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EPA issues final rule on coal-fired power plants wastewater discharge standards

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    EPA issues final rule on coal-fired power plants wastewater discharge standards

    On August 31, the U.S. Environmental Protection Agency (EPA) issued a final rule to roll back regulations issued under the Obama Administration for wastewater coming from coal-fired power plants, discharges that can contain high levels of toxic chemicals like mercury, arsenic, nitrogen and selenium. The final rule, known as the Effluent Limitations Guidelines (ELGs), also extends the timeline for power plants to comply. The ELGs goes into effect 60 days after publication in the federal register, which has yet to occur.

    Compared to the 2015 rule, the ELGs loosens restrictions on the level of pollutants power plants can release into nearby waterways. Specifically, the final rule would set a daily maximum limit on selenium at 76 micrograms per liter, compared to 23 micrograms per liter, and sets the monthly average at 31 micrograms per liter, compared to 12 micrograms per liter. Additionally, the final rule allows power plants to use a shorter biological treatment process, which causes higher levels of selenium levels.

    Counties with coal-fired power plants are most affected by the rule. NACo supports federal policy, after consultation with county governments, that prescribes realistic maximum limits for contaminants. NACo believes the federal government should adopt clear federal policies and regulations that allow flexibility to state and local governments to implement programs that will protect public health balanced with environmental and economic impacts.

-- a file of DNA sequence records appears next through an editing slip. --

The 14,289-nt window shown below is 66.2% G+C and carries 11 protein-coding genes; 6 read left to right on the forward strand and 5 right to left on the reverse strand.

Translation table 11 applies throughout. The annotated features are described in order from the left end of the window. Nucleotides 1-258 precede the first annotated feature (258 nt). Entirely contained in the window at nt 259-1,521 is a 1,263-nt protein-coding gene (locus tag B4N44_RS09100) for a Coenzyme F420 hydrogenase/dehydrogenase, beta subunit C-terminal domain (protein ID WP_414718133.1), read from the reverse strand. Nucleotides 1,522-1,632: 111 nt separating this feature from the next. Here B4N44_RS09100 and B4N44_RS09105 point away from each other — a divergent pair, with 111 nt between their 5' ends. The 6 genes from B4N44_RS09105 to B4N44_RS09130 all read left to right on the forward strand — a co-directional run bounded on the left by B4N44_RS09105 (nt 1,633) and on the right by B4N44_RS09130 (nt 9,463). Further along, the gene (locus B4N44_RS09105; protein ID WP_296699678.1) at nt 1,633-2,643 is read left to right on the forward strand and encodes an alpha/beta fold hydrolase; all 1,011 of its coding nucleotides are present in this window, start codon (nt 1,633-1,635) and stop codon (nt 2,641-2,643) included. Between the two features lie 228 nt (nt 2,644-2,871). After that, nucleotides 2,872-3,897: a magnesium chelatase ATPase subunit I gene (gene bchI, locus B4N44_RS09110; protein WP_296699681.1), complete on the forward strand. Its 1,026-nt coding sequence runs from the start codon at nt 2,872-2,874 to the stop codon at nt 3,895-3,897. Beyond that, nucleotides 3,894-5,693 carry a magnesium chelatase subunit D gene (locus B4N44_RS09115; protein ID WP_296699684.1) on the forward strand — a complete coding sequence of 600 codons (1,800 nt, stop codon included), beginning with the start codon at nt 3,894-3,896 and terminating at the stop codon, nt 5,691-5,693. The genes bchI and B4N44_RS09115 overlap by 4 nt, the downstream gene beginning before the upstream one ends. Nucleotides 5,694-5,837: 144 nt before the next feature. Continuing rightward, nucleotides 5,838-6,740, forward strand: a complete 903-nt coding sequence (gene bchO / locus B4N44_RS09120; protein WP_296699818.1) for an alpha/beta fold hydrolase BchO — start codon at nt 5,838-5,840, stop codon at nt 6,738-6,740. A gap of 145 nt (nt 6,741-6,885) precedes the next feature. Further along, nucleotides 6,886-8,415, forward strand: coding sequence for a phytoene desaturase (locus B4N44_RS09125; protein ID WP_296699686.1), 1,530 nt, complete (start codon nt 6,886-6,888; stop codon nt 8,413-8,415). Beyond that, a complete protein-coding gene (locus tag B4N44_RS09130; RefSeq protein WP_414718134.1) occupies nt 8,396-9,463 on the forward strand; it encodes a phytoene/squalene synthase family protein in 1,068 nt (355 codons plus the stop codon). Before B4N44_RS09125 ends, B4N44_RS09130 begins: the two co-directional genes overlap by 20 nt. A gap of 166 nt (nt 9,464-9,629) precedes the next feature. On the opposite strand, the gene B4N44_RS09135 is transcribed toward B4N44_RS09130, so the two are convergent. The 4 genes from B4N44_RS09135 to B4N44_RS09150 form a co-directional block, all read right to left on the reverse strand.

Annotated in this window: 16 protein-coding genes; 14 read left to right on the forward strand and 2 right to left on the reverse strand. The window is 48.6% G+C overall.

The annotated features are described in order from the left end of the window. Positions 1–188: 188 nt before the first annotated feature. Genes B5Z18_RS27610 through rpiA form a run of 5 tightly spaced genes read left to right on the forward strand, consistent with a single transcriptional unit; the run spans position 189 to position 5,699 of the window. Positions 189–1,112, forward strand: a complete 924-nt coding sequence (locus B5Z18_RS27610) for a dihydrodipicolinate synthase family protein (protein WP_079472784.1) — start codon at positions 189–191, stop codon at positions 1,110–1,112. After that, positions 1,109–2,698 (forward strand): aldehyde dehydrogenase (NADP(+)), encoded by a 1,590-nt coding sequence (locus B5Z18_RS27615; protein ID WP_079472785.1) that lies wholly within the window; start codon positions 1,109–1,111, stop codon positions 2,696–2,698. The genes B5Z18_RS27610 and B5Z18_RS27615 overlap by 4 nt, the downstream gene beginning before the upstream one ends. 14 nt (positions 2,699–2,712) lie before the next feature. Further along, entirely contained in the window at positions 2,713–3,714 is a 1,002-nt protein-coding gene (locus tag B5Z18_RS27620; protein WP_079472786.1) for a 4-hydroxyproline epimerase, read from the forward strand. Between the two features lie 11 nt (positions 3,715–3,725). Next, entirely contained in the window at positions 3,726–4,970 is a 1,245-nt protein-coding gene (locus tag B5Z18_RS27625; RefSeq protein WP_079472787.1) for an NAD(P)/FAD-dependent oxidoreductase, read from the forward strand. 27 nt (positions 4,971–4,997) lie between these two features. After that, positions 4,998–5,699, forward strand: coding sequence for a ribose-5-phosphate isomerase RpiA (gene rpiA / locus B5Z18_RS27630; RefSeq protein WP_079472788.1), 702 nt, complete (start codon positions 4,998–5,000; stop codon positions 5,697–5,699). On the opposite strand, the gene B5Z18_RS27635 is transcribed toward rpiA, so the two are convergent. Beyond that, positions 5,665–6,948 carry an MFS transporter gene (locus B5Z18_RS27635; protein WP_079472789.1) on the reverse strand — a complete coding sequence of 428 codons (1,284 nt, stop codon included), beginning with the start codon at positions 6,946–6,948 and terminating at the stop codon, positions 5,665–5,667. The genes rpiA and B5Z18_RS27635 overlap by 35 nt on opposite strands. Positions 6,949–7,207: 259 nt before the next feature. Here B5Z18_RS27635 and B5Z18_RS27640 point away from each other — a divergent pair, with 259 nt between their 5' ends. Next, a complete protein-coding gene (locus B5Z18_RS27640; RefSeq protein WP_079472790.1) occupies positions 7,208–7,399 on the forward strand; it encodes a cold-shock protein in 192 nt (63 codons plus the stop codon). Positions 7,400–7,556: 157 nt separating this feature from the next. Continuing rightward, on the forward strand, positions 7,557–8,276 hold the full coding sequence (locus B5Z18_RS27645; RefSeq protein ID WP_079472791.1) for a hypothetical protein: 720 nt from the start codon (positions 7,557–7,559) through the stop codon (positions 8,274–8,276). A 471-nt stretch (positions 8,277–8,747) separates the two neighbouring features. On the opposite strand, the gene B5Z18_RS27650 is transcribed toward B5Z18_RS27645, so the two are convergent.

On August 31, the U.S.
    2020-09-10
    Blog
    2020-09-10
The U.S. Environmental Protection Agency (EPA) issued a final rule to set new standards for coal-fired power plants wastewater discharges The final rule loosens restrictions on the level of pollutants coal-fired power plants can release into nearby waterways Counties with coal-fired power plants are most affected by the rule; NACo supports federal policy, after consultation with county governments, that prescribes realistic maximum limits for contaminants

On August 31, the U.S. Environmental Protection Agency (EPA) issued a final rule to roll back regulations issued under the Obama Administration for wastewater coming from coal-fired power plants, discharges that can contain high levels of toxic chemicals like mercury, arsenic, nitrogen and selenium. The final rule, known as the Effluent Limitations Guidelines (ELGs), also extends the timeline for power plants to comply. The ELGs goes into effect 60 days after publication in the federal register, which has yet to occur.

Compared to the 2015 rule, the ELGs loosens restrictions on the level of pollutants power plants can release into nearby waterways. Specifically, the final rule would set a daily maximum limit on selenium at 76 micrograms per liter, compared to 23 micrograms per liter, and sets the monthly average at 31 micrograms per liter, compared to 12 micrograms per liter. Additionally, the final rule allows power plants to use a shorter biological treatment process, which causes higher levels of selenium levels.

Counties with coal-fired power plants are most affected by the rule. NACo supports federal policy, after consultation with county governments, that prescribes realistic maximum limits for contaminants. NACo believes the federal government should adopt clear federal policies and regulations that allow flexibility to state and local governments to implement programs that will protect public health balanced with environmental and economic impacts.

About Zach George (Full Bio)

Legislative Assistant

Zach George joined NACo in March 2016 and serves as a Legislative Assistant. He is responsible for writing and editing blog articles, conducting legislative research and providing legislative support for Environment, Energy and Land Use; Transportation; Telecommunications and Technology; and the Gulf Coast Counties and Parishes Coalition.

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